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. 2015 Sep;30(10):1327-34.
doi: 10.1002/mds.26265. Epub 2015 Jun 22.

Tremor in the Elderly: Essential and Aging-Related Tremor

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Tremor in the Elderly: Essential and Aging-Related Tremor

Günther Deuschl et al. Mov Disord. .
Free PMC article


Background: Isolated tremor in the elderly is commonly diagnosed as essential tremor (ET). The prevalence of tremor increases steeply with increasing age, whereas hereditary tremor is becoming less common. Moreover, late-manifesting tremor seems to be associated with dementia and earlier mortality. We hypothesize that different entities underlie tremor in the elderly.

Methods: Two thousand four hundred forty-eight subjects from the Longitudinal Study of Aging Danish Twins older than 70 y answered screening questions for ET in 2001. Two thousand fifty-six (84%) participants drew Archimedes spirals to measure their tremor severity, and classical aging phenotypes were assessed. A subgroup of 276 individuals fulfilling either screening criteria for ET or being controls were personally assessed. Medications and mortality data are available.

Results: The spiral score increased with age. The spiral score correlated with tremor severity. For the whole cohort, mortality was significantly correlated with the spiral score, and higher spiral scores were associated with lower physical and cognitive functioning. Multivariate analysis identified higher spiral scores as an independent risk factor for mortality. In contrast, the ET patients did not show an increased but rather a lower mortality rate although it was not statistically significant. Consistent with a slower than normal aging, they were also physically and cognitively better functioning than controls.

Conclusions: Because incident tremors beyond 70 y of age show worse aging parameters and mortality than controls and ET, we propose to label it 'aging-related tremor' (ART). This tremor starts later in life and is accompanied by subtle signs of aging both cognitively and physically. More detailed clinical features and pathogenesis warrant further assessment.

Keywords: Essential tremor; aging; aging-related tremor; mortality; predictors for mortality.

Conflict of interest statement

Relevant conflicts of interest/financial disclosures: Nothing to report. Full financial disclosures and author roles may be found in the online version of this article.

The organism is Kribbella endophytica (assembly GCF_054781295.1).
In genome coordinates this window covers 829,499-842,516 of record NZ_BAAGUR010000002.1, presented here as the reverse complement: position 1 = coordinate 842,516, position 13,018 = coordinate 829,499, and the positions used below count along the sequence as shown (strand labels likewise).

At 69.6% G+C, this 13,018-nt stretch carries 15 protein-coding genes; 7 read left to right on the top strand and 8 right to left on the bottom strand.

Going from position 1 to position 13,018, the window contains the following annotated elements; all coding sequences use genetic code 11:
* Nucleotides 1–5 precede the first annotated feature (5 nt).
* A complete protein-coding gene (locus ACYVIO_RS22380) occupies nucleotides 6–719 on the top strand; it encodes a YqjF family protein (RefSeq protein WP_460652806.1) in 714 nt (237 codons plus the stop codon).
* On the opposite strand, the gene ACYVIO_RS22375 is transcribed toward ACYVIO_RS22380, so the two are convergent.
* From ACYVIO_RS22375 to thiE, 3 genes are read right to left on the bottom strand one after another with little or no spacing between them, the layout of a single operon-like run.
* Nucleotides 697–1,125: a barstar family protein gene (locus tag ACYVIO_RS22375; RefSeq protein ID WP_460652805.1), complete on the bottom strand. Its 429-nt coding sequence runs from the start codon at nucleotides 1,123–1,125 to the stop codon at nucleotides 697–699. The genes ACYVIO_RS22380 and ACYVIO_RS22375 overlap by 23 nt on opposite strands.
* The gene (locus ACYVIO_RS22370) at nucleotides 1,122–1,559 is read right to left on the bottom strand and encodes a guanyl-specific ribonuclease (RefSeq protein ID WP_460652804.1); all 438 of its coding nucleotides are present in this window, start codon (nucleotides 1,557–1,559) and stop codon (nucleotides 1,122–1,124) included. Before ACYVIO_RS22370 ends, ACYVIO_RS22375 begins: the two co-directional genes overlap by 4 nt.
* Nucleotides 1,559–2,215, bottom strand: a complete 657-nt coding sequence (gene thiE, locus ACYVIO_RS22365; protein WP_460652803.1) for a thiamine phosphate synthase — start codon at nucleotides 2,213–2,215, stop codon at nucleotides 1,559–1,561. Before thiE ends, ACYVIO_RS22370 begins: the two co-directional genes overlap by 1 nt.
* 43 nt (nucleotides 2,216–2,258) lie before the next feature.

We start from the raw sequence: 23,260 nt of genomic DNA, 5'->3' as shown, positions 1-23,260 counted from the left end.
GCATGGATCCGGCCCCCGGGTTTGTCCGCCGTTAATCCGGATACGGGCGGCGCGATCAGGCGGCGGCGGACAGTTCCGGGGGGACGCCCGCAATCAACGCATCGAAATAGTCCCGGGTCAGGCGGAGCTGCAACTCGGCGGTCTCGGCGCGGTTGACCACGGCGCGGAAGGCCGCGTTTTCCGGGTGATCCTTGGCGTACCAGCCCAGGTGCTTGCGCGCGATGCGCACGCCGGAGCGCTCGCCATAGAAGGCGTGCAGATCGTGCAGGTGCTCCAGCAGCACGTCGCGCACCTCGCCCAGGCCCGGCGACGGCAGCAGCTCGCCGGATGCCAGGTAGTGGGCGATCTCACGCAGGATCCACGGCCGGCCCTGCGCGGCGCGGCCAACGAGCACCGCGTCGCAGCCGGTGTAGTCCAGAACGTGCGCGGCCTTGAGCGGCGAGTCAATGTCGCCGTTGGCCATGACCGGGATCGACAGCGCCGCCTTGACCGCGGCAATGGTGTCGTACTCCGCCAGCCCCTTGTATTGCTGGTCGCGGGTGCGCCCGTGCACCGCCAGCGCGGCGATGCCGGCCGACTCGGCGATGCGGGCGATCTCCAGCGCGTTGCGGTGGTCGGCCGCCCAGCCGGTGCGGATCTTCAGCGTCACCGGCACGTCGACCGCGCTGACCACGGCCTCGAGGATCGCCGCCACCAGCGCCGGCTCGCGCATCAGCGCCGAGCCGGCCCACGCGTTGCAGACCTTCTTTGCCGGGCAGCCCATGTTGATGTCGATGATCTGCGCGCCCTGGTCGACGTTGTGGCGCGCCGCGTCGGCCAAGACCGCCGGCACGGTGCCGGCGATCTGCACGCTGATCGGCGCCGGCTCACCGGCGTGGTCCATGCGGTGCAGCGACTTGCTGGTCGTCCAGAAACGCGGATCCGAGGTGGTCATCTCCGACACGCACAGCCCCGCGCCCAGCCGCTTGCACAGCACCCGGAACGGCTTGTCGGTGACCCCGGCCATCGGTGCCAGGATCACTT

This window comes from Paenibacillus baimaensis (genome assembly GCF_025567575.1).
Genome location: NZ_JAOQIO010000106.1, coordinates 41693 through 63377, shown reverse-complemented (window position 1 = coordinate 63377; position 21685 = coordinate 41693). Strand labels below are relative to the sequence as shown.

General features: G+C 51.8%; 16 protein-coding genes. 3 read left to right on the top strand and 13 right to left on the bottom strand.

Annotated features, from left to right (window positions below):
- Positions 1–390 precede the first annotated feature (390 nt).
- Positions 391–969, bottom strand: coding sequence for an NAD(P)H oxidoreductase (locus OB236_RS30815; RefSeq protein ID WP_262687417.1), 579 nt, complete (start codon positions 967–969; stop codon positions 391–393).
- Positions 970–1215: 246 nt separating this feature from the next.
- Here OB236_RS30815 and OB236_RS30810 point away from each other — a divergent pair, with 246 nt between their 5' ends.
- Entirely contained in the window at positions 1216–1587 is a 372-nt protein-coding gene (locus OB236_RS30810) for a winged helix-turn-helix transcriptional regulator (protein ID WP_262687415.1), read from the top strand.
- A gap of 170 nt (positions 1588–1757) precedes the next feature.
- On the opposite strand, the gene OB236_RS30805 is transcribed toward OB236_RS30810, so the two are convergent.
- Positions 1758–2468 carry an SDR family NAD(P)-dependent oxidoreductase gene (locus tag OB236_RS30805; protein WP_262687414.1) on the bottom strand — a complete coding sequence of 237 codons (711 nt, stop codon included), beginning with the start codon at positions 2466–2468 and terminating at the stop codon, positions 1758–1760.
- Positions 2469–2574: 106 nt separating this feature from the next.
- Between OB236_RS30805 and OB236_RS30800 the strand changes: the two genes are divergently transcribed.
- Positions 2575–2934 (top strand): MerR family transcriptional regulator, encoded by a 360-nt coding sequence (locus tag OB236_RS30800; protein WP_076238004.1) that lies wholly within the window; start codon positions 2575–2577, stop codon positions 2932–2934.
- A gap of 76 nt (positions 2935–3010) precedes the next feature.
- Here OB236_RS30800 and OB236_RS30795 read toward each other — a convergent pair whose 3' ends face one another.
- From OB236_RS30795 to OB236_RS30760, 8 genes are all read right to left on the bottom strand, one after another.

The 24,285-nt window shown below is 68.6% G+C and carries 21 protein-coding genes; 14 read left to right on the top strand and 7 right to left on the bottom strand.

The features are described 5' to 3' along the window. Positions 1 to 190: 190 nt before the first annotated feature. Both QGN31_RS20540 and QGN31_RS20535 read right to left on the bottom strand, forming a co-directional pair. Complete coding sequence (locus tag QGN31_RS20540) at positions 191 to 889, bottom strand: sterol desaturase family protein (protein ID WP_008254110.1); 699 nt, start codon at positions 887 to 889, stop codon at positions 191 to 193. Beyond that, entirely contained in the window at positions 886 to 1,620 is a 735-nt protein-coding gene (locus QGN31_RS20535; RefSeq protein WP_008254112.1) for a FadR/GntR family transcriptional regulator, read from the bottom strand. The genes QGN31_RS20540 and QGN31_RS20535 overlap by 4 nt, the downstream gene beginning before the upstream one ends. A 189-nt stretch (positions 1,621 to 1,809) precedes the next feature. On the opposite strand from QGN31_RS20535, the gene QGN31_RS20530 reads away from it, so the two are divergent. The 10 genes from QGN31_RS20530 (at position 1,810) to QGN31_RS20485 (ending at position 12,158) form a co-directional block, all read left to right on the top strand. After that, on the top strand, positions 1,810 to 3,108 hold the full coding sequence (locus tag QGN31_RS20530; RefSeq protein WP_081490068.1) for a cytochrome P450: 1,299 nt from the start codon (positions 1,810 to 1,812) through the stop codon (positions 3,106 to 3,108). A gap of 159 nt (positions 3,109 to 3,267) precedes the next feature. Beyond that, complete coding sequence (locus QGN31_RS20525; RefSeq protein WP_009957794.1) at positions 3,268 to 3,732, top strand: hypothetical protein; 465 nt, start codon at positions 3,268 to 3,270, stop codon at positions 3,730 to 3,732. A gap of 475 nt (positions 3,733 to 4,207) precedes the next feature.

FIG. 1
FIG. 1
Spiral score severity and age. (A) Mean spiral scores for all subjects (men and women) with confidence limits according to age groups. The differences between all age groups are highly significant: P < 0.001). (B) Percentage of subjects with a spiral score of 4 or more, which can be considered symptomatic tremors. The percentage increases with each age group. This shows that the spiral score increases with age, and this is attributable to increasing numbers of patients with high spiral scores.
FIG. 2
FIG. 2
Kaplan-Meier curves for mortality in the whole cohort. Subjects with higher spiral scores have increased mortality. The reference population has a spiral score of 0 to 2 (n = 783 subjects). Subjects with a spiral score of 3 (n = 690), a score of 4 (n = 365), or 5–7 do have significantly worse hazard rations for mortality. All groups are significantly different at P < 0.01 from the reference population. This indicates that the survival of subjects is dependent on the tremor spiral score. The higher the tremor score is, the shorter is the life expectancy. Because this group is dominated by patients with aging-related tremor (ART), this shows that they have a shortened life expectancy. Instead of calculating the Kaplan-Meier curves, this also can be analyzed with hazard ratios for mortality. This shows the same result and is shown in Supplemental Data Table C.
FIG. 3
FIG. 3
Hypothetical model of the prevalence of tremor in the community. Essential tremor (ET) is more prevalent at younger age, and hereditary ET reaches complete penetrance in the 7th decade, but the observed tremor prevalence continuously increases. The group responsible for this growth is hypothetically assumed to represent the aging-related tremor, which increases until late life. The observed tremor prevalence was calculated based on data from Louis and Ferreira (Supplemental Data Fig. C). The prevalence of hereditary and sporadic ET is estimated from epidemiologic studies. The aging-related tremor curve is calculated by subtracting hereditary and sporadic ET cases from the observed tremor prevalence.

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